Hi all, I am stuggling with this question ... so far i have only tried part (a), but since i can't see how to do that so far... ok so what to do... do we first look at an 'associated problem' ? ... something like lol, this stuff is all quite confusing -Sarah
20. ## wave equation pde problem

ok, i tried again and this is what i get... i included a non-homogenous term... for (a) for (b) what do you guys think?
21. ## wave equation pde problem

Hi everyone, I'm having a bit of trouble with this pde problem: i get the answer to be u(x,t)=0 but i am guessing thats not right. is the general solution to this problem: u(x,t) = f(x+ct) + g(x-ct) ?? thanks sarah

23. ## help! stokes theorem - integral problem

ah ok, that would explain why i have never heard my lecturer mention them

nm, got it!
25. ## Surface Integral of a sphere (or part there of :P!)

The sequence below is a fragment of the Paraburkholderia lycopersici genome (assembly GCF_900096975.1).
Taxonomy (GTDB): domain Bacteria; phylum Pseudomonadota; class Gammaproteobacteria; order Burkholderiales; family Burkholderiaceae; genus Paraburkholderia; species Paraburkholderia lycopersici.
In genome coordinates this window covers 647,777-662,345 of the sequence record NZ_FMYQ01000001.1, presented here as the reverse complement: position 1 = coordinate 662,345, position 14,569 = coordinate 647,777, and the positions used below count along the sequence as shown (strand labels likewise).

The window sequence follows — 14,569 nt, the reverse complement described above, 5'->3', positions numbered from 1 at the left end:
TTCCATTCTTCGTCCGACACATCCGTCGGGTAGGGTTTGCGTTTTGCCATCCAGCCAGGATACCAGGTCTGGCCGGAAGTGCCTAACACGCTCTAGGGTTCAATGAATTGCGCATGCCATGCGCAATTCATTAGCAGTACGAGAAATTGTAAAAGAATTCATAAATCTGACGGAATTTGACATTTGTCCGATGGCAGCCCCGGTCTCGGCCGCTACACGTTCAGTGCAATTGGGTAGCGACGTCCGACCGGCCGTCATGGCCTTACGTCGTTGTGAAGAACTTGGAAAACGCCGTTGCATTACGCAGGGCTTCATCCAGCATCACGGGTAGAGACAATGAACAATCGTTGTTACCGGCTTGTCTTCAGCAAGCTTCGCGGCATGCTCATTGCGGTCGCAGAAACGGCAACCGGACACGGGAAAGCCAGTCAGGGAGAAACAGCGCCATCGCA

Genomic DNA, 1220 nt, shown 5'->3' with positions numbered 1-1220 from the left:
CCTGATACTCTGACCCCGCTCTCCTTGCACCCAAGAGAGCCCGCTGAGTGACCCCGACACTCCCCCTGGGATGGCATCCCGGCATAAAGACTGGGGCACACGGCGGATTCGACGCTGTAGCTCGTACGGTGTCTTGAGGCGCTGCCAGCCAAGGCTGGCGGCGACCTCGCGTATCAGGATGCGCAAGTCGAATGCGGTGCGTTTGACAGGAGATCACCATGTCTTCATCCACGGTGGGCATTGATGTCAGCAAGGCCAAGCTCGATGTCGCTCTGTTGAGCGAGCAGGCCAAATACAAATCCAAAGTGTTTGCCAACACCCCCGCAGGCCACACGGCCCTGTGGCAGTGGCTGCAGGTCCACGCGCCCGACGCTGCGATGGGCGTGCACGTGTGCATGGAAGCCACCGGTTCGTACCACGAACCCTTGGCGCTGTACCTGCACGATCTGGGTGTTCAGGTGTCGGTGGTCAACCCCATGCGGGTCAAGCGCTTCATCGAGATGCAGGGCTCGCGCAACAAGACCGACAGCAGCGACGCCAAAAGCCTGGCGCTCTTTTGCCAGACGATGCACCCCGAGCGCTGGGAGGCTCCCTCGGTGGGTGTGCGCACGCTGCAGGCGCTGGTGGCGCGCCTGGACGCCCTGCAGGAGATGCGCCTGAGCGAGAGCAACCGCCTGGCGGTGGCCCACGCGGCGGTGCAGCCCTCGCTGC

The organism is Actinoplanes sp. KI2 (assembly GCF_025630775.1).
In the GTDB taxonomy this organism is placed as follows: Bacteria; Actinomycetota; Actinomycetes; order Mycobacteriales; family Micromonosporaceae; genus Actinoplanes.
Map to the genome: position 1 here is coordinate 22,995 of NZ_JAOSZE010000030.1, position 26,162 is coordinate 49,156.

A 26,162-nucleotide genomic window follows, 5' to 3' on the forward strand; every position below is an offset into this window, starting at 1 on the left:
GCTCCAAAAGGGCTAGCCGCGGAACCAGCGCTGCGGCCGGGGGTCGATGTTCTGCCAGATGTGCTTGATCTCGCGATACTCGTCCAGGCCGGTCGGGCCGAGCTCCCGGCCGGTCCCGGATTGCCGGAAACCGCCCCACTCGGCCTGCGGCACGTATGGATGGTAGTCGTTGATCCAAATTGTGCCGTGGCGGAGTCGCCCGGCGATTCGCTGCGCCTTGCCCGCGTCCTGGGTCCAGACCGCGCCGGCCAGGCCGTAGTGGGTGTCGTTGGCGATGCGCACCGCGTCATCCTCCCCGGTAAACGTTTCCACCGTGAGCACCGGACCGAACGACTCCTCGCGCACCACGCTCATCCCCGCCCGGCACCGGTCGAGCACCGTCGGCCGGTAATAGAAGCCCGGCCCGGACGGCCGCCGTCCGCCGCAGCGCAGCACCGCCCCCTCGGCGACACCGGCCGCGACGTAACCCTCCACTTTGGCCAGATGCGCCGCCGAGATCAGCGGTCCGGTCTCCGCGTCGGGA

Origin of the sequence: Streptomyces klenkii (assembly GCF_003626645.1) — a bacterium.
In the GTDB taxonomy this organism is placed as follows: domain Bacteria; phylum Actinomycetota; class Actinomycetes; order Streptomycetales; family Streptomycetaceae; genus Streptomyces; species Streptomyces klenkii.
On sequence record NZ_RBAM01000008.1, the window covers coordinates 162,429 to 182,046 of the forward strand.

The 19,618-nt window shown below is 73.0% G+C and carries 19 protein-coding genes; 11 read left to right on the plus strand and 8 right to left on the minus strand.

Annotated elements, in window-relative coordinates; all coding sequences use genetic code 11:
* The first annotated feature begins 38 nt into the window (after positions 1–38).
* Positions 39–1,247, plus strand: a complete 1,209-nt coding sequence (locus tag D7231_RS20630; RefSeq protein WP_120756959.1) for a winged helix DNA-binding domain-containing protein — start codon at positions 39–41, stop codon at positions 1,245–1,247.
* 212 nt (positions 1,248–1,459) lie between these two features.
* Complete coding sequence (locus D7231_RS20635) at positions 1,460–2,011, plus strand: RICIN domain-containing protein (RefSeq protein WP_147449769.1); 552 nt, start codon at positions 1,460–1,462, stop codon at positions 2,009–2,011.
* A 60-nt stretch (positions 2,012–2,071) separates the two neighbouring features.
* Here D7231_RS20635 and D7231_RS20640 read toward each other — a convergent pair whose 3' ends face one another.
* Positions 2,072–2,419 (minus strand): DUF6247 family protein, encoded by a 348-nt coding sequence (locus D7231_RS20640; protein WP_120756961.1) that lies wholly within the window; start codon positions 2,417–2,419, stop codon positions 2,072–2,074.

Hi all, would anyone be able to give me a little bit of help with this question. for part (a) i did this.... our sphere is given by $x^2 + y^2 +z^2 = 25$ putting in z = 3 to find out part of the sphere gives: $x^2 + y^2 = 16$ so we change to the parametric representation of the part of the sphere we are interested in sphere which is $\vec{r}(\theta,\psi) = (4sin\psi cos\theta) \vec{i} + (4sin\psi sin\theta) \vec{j} +(4cos\psi) \vec{k}$ then $\vec{r_\theta}(\theta,\psi) = (-4sin\psi sin\theta) \vec{i} + (4sin\psi cos\theta) \vec{j}$ $\vec{r_\psi}(\theta,\psi) = (4cos\psi cos\theta) \vec{i} + (4cos\psi sin\theta) \vec{j} +(-4sin\psi) \vec{k}$ so we get that $\vec{r_\theta}(\theta,\psi) \times \vec{r_\psi}(\theta,\psi) = -16sin^2\psi cos\theta)\vec{i} - 16sin^2\psi sin\theta \vec{j} -16sin\psi cos\psi \vec{k}$ our unit normal vector is given by: $\vec{\hat{n}} = -\frac{\vec{r_\theta}(\theta,\psi) \times \vec{r_\psi}(\theta,\psi)}{|\vec{r_\theta}(\theta,\psi) \times \vec{r_\psi}(\theta,\psi)|} = \frac{16sin^2\psi cos\theta)\vec{i} + 16sin^2\psi sin\theta \vec{j} + 16sin\psi cos\psi \vec{k}}{|\vec{r_\theta}(\theta,\psi) \times \vec{r_\psi}(\theta,\psi)|}$ does this look like i am heading in the right direction for part (a)? cheers! -Sarah